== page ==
Vote the rest of the guilty out.

Mary Elizabeth

September 15th, 2012
11:25 pm

You are most welcome, Kris.

my .02

September 15th, 2012
11:28 pm

I do not trust the proponents of this initiative one bit. That said I will vote for this amendment and any other measure that will aid in dismantling the incompetent monopoly that is public education. Most of the chatter here amounts to defending the status quo for selfish reasons. There is no way any modification of the current failed system should be resisted. Try something new because the education bureaucracy is a dismal failure.

Don't be fooled

September 15th, 2012
11:54 pm

If the referendum passes, it will be a way for more illegal immigration under legal pretenses. Don’t believe so? A company named Creekstone Academy sent emails soliciting immigration lawyers’ services to use that charter school business to get foreign investors green cards. Even assuming that the charter schools will be legitimate, what will foreigners teach our children? Once the money is coming from private sources, the taxpayers will have NO say. And there is no choice in who those investors will be or where they will come from: Saudi Arabia for a little sharia law, China for some Maoist theory . . . who knows what our kids will learn with no government oversight.

my .02

September 15th, 2012
11:56 pm

@Don’t be fooled

You incorrectly assume the kids are learning anything under the current structure.

Mary Elizabeth

September 16th, 2012
12:07 am

“Most of the chatter here amounts to defending the status quo for selfish reasons.”

Untrue. I am a retired public school teacher. Mainly, I do not want to see kids used for profit. I want students to continue to be taught by public servants. Improve public education; don’t dismantle it. All public schools, like all charter schools, are not equivalent. There are many excellent traditional public schools.

Simple Logic

September 16th, 2012
12:42 am

Your ideology is weak if you must report simple statements of truth as an attack.

Your rules have no meaning of you enforce them with no equality or explanation.

Political insider and the ajc are liars

Almost all conservatives seem to be liars.

I have finally exposed you as the liars you are.

“Liberal media” indeed.


September 16th, 2012
12:49 am

Points to ponder….

Deal doing his part to keep Georgia LAST in EDUCATION

Money intended for specific uses often gets rerouted by state lawmakers. .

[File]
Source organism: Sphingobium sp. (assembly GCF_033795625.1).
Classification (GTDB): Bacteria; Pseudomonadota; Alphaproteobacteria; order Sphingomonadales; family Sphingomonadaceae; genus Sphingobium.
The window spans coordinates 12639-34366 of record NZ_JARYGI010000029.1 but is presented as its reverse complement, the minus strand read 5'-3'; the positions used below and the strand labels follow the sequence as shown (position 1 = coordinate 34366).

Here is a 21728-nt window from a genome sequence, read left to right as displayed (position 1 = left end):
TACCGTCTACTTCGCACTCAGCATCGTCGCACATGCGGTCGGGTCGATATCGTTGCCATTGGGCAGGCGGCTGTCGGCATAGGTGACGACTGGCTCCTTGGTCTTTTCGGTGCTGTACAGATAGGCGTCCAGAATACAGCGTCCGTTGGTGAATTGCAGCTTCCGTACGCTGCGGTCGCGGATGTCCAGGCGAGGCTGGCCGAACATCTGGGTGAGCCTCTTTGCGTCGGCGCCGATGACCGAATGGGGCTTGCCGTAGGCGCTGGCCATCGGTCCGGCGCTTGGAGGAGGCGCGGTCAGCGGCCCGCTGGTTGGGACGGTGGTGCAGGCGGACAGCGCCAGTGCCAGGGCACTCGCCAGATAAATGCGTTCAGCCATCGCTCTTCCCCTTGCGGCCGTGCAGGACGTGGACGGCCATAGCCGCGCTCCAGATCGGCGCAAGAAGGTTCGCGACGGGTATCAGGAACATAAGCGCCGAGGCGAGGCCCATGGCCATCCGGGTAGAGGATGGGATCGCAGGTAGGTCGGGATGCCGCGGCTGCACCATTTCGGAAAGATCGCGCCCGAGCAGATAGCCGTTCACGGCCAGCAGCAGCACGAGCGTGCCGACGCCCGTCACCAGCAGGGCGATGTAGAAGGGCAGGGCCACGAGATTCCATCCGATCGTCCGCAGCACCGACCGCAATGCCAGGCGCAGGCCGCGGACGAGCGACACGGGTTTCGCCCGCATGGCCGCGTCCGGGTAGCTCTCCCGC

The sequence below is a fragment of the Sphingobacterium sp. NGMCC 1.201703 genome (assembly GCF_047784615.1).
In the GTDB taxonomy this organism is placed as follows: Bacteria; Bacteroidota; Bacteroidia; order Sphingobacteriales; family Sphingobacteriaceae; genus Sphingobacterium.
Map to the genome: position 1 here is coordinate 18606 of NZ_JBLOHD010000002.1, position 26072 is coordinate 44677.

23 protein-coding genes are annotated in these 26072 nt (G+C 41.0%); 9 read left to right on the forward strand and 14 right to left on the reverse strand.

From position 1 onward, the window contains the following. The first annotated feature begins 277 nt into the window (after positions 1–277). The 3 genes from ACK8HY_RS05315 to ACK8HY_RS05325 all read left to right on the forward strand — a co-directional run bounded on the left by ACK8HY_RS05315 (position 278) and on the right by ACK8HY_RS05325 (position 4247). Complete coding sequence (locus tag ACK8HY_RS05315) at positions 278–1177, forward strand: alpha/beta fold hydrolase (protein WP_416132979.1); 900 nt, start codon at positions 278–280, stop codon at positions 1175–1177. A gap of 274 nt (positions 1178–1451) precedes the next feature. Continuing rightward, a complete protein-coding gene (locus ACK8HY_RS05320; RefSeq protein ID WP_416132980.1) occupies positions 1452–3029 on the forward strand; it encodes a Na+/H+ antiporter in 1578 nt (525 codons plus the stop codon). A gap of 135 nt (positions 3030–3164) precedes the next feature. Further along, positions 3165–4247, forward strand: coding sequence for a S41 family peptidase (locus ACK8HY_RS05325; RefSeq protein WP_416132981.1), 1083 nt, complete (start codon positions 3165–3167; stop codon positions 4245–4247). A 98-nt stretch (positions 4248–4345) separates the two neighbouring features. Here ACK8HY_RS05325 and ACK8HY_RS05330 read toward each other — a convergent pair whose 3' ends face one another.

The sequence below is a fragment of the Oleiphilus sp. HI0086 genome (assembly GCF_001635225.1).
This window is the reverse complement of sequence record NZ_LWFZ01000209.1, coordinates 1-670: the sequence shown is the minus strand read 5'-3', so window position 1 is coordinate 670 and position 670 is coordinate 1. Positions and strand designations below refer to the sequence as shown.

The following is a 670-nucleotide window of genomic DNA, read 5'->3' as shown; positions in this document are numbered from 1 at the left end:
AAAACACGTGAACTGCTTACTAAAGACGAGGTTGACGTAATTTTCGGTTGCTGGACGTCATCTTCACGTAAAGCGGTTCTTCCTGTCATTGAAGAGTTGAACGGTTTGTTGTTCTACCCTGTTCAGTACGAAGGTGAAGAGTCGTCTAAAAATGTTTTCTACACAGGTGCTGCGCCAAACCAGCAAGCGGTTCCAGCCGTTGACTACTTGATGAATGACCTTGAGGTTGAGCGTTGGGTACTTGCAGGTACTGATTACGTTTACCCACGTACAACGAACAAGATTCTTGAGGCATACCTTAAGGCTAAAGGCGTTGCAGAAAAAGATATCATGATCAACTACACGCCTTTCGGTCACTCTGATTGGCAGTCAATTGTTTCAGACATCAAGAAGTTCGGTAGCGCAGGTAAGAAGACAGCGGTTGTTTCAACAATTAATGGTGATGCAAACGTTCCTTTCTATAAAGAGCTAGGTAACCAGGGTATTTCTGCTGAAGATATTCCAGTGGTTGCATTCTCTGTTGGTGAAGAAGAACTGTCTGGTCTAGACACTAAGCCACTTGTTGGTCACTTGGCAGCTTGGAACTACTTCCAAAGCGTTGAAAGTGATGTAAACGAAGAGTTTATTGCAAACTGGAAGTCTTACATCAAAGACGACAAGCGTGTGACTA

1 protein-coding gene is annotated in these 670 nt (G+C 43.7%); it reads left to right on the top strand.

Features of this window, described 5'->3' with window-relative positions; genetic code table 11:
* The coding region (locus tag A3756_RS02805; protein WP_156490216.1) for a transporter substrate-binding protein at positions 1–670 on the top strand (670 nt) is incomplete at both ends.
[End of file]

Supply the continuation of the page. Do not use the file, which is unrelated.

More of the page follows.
Simple Logic

September 16th, 2012
1:02 am

Attention lying pit vipers that run this website.

I have yet again been a victim of abuse of the rules of this website. Rules you created when I started dishing out what conservatives had been doing unrestrained for years. I told you several months ago I would be watching to see how you enforced these rules as I suspected, it has been arbitrary and inadequate at best.

I have now hit the “report” button on two blatant and obvious personal attacks on my person. I have made every good faith effort to follow your rules.

Consider this your final test.

Do you want to report the news…or do you want to BE the news?

Buckhead Boy

September 16th, 2012
8:01 am

Follow the money and I suspect that you may find a relationship to Fethullah Gulen, the Cosmos Foundation and Harmony Schools in affording us this “Hope”. Such network is well-connected to the Republican pillaging of public education — and the principal beneficiary nationwide.


September 16th, 2012
9:13 am

Follow this link to more on the Gulen schools and other for-profit companies behind the push in GA: http://www.votesmartgeorgia.com/whos-funding-the-amendment

Don't be fooled

September 16th, 2012
9:37 am

@my .02,

I made no statement as to the effectiveness of the current education structure. (Please see Felix Unger’s definition of “assume.”) Rethuglican bullies would have us believe that there are only 2 choices because they have only presented one alternative to taxpayers. Every parent knows that you avoid morning drama over what to wear by limiting the choices and not even discussing other choices. That works well with 5 year olds but not with adults.

I am simply saying that taxpayers should be sceptical about contract (charter) schools as an alternative. Any contract that the state can enter into is a contract the state can break and meanwhile, those foreign “investors” get an EB-5 visa with *lifetime* residency. The students, however, are guaranteed nothing.

I’m voting “No” and I recommend that all taxpayers hold out for better alternatives to supporting backdoor illegal immigration.


September 16th, 2012
11:13 am

Georgia, a state where we cut funding for necessary governmental functions and then hand them off to ‘for profit’ companies in the faulty hope that the service provision will be better and cheaper.

The service provision does not improve, the cost does not decrease (and in many cases increases) and those responsible become effective at making lengthy excuses.

So what else should we expect when we cut the State share of education funding in half?

We invent a ludicrous plan where State funds are redirected to for-profit companies with NO evidence of improved educational outcome. We allow these corporations to distort the election process with advertisements aimed at distorting the truth in order to fill their coffers.

IS THERE NO BOTTOM to the depths the OnePartyState will dip?